This would be a dangerously authoritarian abuse of power under any circumstances. I have tried to warn that the modern Republican Party does not regard the election of any Democrat to be legitimate, which explains their constant power grabs and condescending hostility to anything Whitmer tries to do (their misogyny, of course, gives it a creepy edge). That is why a clear election result where Biden has won a majority cannot be treated by Republicans as such — the libs must be owned, whatever the damage to people’s faith in the electoral process.

But for Republicans to embark on a sham election hearing during a deadly pandemic that’s killed more than 235,000 Americans and sickened almost 10 million — including the president and much of his staff — is the height of irresponsible negligence.

Republicans don’t care about protecting your health during a plague. They don’t care about stopping white supremacists, even when their colleagues have targets on their backs. All they care about is assuaging Mr. Trump’s ego and sowing suspicion and discord about Biden’s election.

The GOP is no longer acting like a major political party. It functions more like the mob. And we are all paying a terrible price — some of us with our lives.

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Susan J. Demas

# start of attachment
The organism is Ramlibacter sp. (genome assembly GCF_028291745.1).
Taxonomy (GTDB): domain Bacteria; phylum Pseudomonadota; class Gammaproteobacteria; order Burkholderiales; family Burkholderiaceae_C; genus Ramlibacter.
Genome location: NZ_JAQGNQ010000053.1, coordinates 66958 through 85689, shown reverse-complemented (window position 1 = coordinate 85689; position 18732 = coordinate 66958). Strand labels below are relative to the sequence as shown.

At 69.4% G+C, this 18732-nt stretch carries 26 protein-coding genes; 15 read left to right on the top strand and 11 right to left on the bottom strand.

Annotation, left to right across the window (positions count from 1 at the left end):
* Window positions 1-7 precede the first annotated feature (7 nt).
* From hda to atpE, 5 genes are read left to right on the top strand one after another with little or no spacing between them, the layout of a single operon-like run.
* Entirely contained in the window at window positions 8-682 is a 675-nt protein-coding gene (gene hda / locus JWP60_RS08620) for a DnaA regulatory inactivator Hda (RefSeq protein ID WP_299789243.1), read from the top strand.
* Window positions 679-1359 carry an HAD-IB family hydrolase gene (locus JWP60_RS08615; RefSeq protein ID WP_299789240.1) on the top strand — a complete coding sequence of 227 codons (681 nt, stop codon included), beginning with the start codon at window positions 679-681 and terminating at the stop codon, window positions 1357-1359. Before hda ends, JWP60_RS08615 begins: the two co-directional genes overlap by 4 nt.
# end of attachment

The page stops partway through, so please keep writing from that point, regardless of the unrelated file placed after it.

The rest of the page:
Susan J. Demas is a 21-year journalism veteran and one of the state’s foremost experts on Michigan politics, appearing on MSNBC, CNN, NPR and WKAR-TV’s “Off the Record.” In addition to serving as Editor-in-Chief, she is the Advance’s chief columnist, writing on women, LGBTQs, the state budget, the economy and more. Most recently, she served as Vice President of Farough & Associates, Michigan’s premier political communications firm. For almost five years, Susan was the Editor and Publisher of Inside Michigan Politics, the most-cited political newsletter in the state. Susan’s award-winning political analysis has run in more than 80 national, international and regional media outlets, including the Guardian U.K., NBC News, the New York Times, the Detroit News and MLive. She is the only Michigan journalist to be named to the Washington Post’s list of “Best Political Reporters,” the Huffington Post’s list of “Best Political Tweeters” and the Washington Post’s list of “Best Political Bloggers.” Susan was the recipient of a prestigious Knight Foundation fellowship in nonprofits and politics. She served as Deputy Editor for MIRS News and helped launch the Michigan Truth Squad, the Center for Michigan’s fact-checking project. She started her journalism career reporting on the Iowa caucuses for The (Cedar Rapids) Gazette. Susan has hiked over 4,000 solo miles across four continents and climbed more than 70 mountains. She also enjoys dragging her husband and two teenagers along, even if no one else wants to sleep in a tent anymore.